ABOUT DELAWARE BY HAND: MASTERWORKS 2015 Through June 14. Features the submissions of the winners of a juried competition by Delaware By Hand. The Biggs Museum of American Art, 406 Federal St., Dover, Del. 302-674-2111, biggsmuseum.com THE ART OF THE FLOWER Through June 21. The exhibition explores the infusion of new spirit and meaning into the traditional genre of floral still life painting in 19th-century France by Van Gogh, Manet, and Monet, even as the advent of modernism was radically transforming the art world. The Virginia Museum of Fine Arts, 200 N. Blvd., Richmond, Va. 804-340-1400, vmfa.museum PAINTINGS BY LIZ BRASSER Through June 30. A series of impressive works by Liz Brasser, a local artist who resides in Baltimore County. The Frederick Douglass–Isaac Myers Maritime Museum Park, 1417 Thames St., Baltimore, Md. 410-557-6490 WAR & ART Through July. This photographic exhibition illustrates the Italian people’s struggle to protect their cultural patrimony from the ravages of World War I. The President Woodrow Wilson House, 2340 S St. NW , Washington D.C. 202-387-4062, woodrowwilsonhouse.org HORACE PIPPIN: THE WAY I SEE IT Through July 19. The exhibition looks closely at Pippin as an artist with a remarkable singular vision who stood outside the mainstream art world, upholding his own aesthetic sensibility while also engaging in the larger social issues. Brandywine Museum of Art, 1 Hoffman’s Mill Road, Chadds Ford, Pa. brandywine.org OUR TEXTILES, OUR STORIES Through Aug. 21. Featuring more than 100 pieces that span 3,000 years and five continents, this exhibition will showcase The Textile Museum’s world-renowned historic collections and key loans of contemporary art textiles and fashion. 2320 S St. NW, Washington, D.C. 202-667-0441, textilemuseum.org POINTED PENS: SELECTED CARTOONS Through Aug. 23. This exhibition features a fascinating collection of more than 30 works created between 1880 and 1945, selected from the museum’s rich collection of American illustration. Brandywine River Museum of Art, 1 Hoffman’s Mill Rd., Chadds Ford, Pa. brandywine.org DANCE THEATRE OF HARLEM Through Aug. 30. An exhibition highlighting the many accomplishments of African-Americans and other minorities whom defied stereotypes, and gravity itself, to pursue their passion and pave the way for future generations of dancers. Reginald F. Lewis Museum of Maryland African American History and Culture, 830 E. Pratt St., Baltimore, Md. rflewismuseum.org ROUGH STONE TO LIVING MARBLE Through Aug. 30. An exhibition exploring the workshop of 19thcentury sculptor William Henry Rinehart, a Maryland-born artist whose works were among William T. Walters’ earliest acquisitions. The Walters Art Museum, 600 N. Charles St., Baltimore, Md. 410-547-9000, thewalters.org ARTISTIC JOURNEY OF YASUO KUNIYOSHI Through Aug. 30. The exhibition traces Kuniyoshi’s career though 66 of his finest paintings and drawings, chosen from leading public and private collections in America and Japan. The Smithsonian American Art Museum, 8th and F streets NW, Washington, D.C. americanart.si.edu POSEY QUILT, EARLY 19TH CENTURY Through Sept. 7. View an early 19th-century American pieced quilt made of silk dress fabrics from a variety of early American women and Posey family members. Dumbarton House, 2715 Q St. NW, Washington, D.C. 202-337-2288, dumbartonhouse.org FRONT ROOM: SARA VANDERBEEK Through September. Featuring sculpture and photography, the installation is inspired by VanDerBeek’s research on the BMA’s collection. The Baltimore Museum of Art, 10 Art Museum Drive, Baltimore, Md. 443-573-1700, artbma.org ON PAPER: SPIN, CRINKLE, PLUCK Through September. This exhibition showcases eight prints and drawings whose images are the result of a specific action or intention rather than a depiction of the action. The Baltimore Museum of Art, 10 Art Museum Drive, Baltimore, Md. 443-5731700, artbma.org FELIX BRACQUEMOND: IMPRESSIONIST INNOVATOR Through Oct. 4. A selection of more than 80 works on paper and tableware objects, among them Bracquemond’s most imaginative portraits, landscapes, and groundbreaking reinterpretations of the traditions of French art and decorative arts. Virginia Museum of Fine Arts, 200 N. Blvd., Richmond, Va. 804-340-1400, vmfa.museum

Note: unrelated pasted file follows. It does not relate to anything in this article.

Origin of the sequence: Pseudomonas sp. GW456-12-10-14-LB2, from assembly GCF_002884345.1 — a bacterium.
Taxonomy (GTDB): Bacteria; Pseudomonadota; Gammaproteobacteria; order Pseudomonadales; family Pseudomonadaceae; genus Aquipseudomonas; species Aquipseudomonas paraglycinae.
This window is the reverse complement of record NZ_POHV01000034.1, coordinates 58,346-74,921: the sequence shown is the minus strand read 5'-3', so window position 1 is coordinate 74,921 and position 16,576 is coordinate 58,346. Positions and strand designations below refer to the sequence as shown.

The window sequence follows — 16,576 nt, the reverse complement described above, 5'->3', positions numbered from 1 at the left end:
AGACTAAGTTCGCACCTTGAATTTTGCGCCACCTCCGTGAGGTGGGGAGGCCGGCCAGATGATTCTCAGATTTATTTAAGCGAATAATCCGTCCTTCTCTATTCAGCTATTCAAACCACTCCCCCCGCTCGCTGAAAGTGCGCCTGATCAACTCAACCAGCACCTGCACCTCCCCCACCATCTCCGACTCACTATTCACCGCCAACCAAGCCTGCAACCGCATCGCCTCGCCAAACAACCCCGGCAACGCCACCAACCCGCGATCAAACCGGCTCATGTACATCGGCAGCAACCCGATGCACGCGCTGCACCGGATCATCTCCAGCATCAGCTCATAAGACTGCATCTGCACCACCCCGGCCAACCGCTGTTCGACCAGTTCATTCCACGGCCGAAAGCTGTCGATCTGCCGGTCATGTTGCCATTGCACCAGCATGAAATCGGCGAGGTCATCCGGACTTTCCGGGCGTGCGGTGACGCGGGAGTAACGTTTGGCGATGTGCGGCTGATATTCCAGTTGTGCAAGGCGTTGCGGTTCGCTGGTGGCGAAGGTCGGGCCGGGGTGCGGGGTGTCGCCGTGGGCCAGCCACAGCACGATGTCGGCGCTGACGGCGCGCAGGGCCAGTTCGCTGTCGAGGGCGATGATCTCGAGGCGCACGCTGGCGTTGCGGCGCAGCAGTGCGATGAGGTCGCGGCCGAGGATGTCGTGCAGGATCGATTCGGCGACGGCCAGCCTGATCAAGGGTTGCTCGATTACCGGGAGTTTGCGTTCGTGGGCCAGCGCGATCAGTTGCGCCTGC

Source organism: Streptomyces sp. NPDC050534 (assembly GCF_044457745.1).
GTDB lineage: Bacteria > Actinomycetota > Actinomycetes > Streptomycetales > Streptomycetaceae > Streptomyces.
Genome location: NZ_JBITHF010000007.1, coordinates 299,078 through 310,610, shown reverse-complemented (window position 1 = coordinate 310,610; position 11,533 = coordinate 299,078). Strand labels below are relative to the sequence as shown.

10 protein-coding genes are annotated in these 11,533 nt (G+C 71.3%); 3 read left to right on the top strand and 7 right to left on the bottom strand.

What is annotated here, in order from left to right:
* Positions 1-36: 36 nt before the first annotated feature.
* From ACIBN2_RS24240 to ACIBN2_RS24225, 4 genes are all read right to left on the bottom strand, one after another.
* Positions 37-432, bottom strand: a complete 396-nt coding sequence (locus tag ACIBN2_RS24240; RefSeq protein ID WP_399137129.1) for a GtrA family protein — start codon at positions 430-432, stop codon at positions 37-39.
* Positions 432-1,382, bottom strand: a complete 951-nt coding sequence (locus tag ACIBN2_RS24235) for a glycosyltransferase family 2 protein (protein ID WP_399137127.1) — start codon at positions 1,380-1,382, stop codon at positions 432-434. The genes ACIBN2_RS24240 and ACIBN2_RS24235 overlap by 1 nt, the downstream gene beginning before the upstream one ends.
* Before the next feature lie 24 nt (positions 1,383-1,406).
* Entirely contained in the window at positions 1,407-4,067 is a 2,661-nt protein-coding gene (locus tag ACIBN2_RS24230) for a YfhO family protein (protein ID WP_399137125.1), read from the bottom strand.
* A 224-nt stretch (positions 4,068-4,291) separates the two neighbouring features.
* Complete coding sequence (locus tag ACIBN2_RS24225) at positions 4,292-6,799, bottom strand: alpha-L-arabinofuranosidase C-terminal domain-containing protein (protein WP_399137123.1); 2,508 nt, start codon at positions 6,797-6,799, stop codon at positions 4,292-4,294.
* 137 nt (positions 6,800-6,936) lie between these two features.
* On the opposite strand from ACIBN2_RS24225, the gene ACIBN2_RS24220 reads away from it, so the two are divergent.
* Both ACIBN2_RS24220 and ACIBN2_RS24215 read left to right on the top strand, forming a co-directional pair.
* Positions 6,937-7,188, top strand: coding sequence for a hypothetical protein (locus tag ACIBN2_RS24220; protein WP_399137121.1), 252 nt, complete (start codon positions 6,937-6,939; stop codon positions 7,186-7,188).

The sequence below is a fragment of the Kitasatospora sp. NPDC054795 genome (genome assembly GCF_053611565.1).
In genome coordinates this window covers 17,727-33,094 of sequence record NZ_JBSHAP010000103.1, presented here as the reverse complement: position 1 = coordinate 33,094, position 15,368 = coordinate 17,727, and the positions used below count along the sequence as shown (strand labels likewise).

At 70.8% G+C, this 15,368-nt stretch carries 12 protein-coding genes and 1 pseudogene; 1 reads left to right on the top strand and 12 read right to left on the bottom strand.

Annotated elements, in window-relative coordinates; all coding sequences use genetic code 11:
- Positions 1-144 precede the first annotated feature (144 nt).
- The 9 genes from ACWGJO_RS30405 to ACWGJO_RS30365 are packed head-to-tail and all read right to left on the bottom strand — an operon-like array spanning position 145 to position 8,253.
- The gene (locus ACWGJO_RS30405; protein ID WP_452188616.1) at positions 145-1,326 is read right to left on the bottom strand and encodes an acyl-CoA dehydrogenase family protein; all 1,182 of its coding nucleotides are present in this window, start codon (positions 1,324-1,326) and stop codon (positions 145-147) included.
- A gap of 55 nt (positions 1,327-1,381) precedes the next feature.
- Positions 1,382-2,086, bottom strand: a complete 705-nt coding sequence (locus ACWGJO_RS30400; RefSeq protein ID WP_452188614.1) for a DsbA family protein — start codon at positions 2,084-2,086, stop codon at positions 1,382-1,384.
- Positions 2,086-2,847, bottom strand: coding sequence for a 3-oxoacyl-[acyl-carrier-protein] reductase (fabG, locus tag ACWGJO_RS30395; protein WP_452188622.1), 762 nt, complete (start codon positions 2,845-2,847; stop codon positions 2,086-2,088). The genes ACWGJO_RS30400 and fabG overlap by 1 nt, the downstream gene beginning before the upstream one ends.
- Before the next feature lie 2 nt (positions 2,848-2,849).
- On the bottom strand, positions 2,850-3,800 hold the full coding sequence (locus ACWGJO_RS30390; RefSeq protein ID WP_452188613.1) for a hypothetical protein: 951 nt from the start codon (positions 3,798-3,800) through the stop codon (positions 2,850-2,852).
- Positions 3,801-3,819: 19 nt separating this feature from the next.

First responders are honored on Fallen Heroes Day at Dulaney Valley Memorial Gardens on May 1.
BEARD WARS Through Nov. 30. This photography exhibition faces off portraits of Civil War generals against those of league members. The Valentine, Richmond, Va. 804-649-0711, thevalentine.org FREE COMMUNITY DAY May 3. National Museum of Women in the Arts, 1250 New York Ave. NW, Washington, D.C. 202-783-5000, nmwa.org